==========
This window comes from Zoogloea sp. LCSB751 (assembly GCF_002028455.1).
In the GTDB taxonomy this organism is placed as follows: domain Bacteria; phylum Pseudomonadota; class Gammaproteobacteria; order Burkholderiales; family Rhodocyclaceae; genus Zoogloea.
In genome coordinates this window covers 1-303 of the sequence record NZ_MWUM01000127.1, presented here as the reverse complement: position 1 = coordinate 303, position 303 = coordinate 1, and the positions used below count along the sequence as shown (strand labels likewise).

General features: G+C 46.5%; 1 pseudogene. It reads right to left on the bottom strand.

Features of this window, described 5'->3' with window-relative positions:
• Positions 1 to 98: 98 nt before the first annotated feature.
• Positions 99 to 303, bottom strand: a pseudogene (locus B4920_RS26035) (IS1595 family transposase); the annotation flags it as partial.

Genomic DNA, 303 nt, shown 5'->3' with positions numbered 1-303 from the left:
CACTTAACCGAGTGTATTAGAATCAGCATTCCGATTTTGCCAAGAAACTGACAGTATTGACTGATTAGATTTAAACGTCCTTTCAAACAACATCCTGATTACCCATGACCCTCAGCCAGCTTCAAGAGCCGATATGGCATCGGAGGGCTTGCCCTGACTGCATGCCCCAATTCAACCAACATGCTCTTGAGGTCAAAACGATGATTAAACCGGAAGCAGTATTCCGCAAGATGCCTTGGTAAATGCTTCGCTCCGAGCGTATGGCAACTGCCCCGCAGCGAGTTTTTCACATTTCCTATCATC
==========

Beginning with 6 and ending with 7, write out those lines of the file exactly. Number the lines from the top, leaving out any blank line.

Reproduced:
• Positions 1 to 98: 98 nt before the first annotated feature.
• Positions 99 to 303, bottom strand: a pseudogene (locus B4920_RS26035) (IS1595 family transposase); the annotation flags it as partial.